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Wednesday, June 19, 2013

Why Opinion Polls Do Not Always Matter

It is tricky to balance majority rule and personal insight into the truth. However, this story is a reminder that public opinion is not a safe bet in every case.

It appears that Serena Williams has created "controversy" by making some remarkably balanced observations on a local story in Ohio. See the whole article here. I exerpted a small part:

She adds, "I'm not blaming the girl, but if you're a 16-year-old and you're drunk like that, your parents should teach you -- don't take drinks from other people."
And Williams is also quoted as saying: "She's 16, why was she that drunk where she doesn't remember? It could have been much worse. She's lucky. Obviously I don't know, maybe she wasn't a virgin, but she shouldn't have put herself in that position, unless they slipped her something, then that's different."
Serena's controversial comments quickly set off a social media outcry Tuesday,

I found nothing controversial about what she said. In fact, I think she is right on the nose in her assessment. This is why being told "the majority of people do not think like you" is sometimes a reason to think you are right! To crouch this in theological terms "all have sinned" and all fall short in godliness and wisdom. What this means is that sin is real, people are imperfect, and mistakes are made (intentionally and not). In fact, in the best of times there are still all manner of errors at work. Because I am a sinner, fallen and imperfect (in thought, word and deed, things done and things left undone) I cannot rely on my own reasoning (nor on "my Bible" because it is me who is reading and interpreting it!) without an abiding awareness that I can make mistakes. On the other hand, I have no other option but to choose, and in choosing to be humbly confident that I am choosing well. If I find I am in a minority that only means that the majority disagrees with me, not that they are right (or wrong). The majority is simply a larger number of flawed and sinful people (like me) many of whom have aligned themselves with a less reliable source of truth than I have. There are times when "most people" are just wrong.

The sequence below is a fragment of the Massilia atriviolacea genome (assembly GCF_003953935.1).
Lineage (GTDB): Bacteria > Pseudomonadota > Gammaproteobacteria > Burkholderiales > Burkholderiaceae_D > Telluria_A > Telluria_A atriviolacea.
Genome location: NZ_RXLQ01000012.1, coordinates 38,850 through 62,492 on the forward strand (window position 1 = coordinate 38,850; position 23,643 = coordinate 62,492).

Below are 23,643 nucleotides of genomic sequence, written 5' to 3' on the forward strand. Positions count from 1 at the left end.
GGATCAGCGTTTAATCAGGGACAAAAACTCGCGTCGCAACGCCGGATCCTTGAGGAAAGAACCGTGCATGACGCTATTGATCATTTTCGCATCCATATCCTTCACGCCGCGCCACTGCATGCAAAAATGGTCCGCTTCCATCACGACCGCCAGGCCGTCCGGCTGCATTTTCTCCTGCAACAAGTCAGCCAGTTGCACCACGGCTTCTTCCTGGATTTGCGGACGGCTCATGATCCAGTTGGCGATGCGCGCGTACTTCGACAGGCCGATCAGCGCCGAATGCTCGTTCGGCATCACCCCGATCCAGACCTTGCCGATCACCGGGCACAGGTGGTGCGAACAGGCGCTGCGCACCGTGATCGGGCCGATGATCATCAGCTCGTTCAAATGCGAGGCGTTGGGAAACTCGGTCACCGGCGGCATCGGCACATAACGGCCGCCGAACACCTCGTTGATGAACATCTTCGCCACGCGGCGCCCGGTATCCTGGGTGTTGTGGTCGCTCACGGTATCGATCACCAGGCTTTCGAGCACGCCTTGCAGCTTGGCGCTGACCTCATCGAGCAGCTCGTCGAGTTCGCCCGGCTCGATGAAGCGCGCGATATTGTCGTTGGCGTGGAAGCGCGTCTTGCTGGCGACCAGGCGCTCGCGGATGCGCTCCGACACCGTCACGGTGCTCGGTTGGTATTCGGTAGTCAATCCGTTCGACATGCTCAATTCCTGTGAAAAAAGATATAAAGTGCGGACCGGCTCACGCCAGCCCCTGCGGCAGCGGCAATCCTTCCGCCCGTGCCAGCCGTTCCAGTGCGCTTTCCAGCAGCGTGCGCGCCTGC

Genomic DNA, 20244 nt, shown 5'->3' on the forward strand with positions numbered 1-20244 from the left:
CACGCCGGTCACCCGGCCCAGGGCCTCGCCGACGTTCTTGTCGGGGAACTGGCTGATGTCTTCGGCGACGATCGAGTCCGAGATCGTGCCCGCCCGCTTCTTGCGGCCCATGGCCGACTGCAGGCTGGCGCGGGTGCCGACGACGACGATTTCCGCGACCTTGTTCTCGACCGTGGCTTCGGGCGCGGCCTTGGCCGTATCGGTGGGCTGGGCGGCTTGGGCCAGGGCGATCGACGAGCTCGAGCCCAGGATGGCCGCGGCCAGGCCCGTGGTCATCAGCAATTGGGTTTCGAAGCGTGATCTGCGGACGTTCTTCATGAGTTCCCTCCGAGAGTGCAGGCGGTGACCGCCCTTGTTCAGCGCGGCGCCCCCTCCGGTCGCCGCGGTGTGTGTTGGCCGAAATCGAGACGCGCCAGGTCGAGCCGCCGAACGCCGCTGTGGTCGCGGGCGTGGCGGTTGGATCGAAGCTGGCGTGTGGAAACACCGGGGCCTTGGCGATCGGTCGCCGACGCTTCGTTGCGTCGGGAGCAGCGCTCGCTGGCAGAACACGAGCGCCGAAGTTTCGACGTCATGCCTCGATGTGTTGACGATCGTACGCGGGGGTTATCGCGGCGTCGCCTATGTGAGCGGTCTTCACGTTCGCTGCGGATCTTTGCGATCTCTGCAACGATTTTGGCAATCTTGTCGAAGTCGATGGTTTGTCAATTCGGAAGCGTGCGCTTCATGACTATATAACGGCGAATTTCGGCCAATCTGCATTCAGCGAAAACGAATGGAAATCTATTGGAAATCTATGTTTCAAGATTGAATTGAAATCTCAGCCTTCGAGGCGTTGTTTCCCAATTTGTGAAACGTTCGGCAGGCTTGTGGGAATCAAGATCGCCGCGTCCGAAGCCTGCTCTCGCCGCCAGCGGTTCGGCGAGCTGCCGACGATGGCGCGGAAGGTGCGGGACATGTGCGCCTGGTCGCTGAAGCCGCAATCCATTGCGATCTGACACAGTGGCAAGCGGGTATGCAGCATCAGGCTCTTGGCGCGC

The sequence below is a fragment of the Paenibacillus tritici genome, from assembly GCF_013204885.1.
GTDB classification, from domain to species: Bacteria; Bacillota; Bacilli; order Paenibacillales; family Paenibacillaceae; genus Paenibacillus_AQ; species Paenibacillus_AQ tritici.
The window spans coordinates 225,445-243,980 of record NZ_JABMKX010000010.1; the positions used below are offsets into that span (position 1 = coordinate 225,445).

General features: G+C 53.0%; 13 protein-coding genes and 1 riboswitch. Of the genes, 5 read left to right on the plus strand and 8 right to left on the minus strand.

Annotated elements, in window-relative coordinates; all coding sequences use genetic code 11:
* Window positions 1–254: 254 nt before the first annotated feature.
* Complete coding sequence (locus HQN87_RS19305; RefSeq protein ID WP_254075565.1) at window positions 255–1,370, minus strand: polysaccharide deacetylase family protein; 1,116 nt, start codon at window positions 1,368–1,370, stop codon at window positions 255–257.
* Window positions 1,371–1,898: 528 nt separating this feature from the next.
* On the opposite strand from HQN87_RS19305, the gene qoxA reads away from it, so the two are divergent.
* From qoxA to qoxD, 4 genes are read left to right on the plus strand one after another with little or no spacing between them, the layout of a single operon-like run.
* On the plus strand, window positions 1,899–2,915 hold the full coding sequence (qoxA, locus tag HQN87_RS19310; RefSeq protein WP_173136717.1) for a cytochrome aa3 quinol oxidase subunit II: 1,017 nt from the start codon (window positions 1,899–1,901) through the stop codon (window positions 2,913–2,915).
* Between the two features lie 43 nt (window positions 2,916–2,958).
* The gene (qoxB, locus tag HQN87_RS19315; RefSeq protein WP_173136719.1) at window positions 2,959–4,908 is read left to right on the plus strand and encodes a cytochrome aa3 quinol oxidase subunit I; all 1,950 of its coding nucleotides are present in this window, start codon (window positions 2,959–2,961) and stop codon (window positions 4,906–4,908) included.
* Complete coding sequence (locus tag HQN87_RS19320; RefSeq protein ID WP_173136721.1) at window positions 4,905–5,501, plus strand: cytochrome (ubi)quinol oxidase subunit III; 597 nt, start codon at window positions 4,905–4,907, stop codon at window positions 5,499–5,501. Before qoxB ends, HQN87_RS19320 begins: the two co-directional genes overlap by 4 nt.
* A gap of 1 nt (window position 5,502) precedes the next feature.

We do well to remember that when Pilate asked the crowd, "Jesus or Barabbas?" that the crowd chose Jesus. Israel's history is full of "the people" going asray and the individual (Moses, Elijah or Jeremiah, for example) being right. Large groups frequently make bad choices.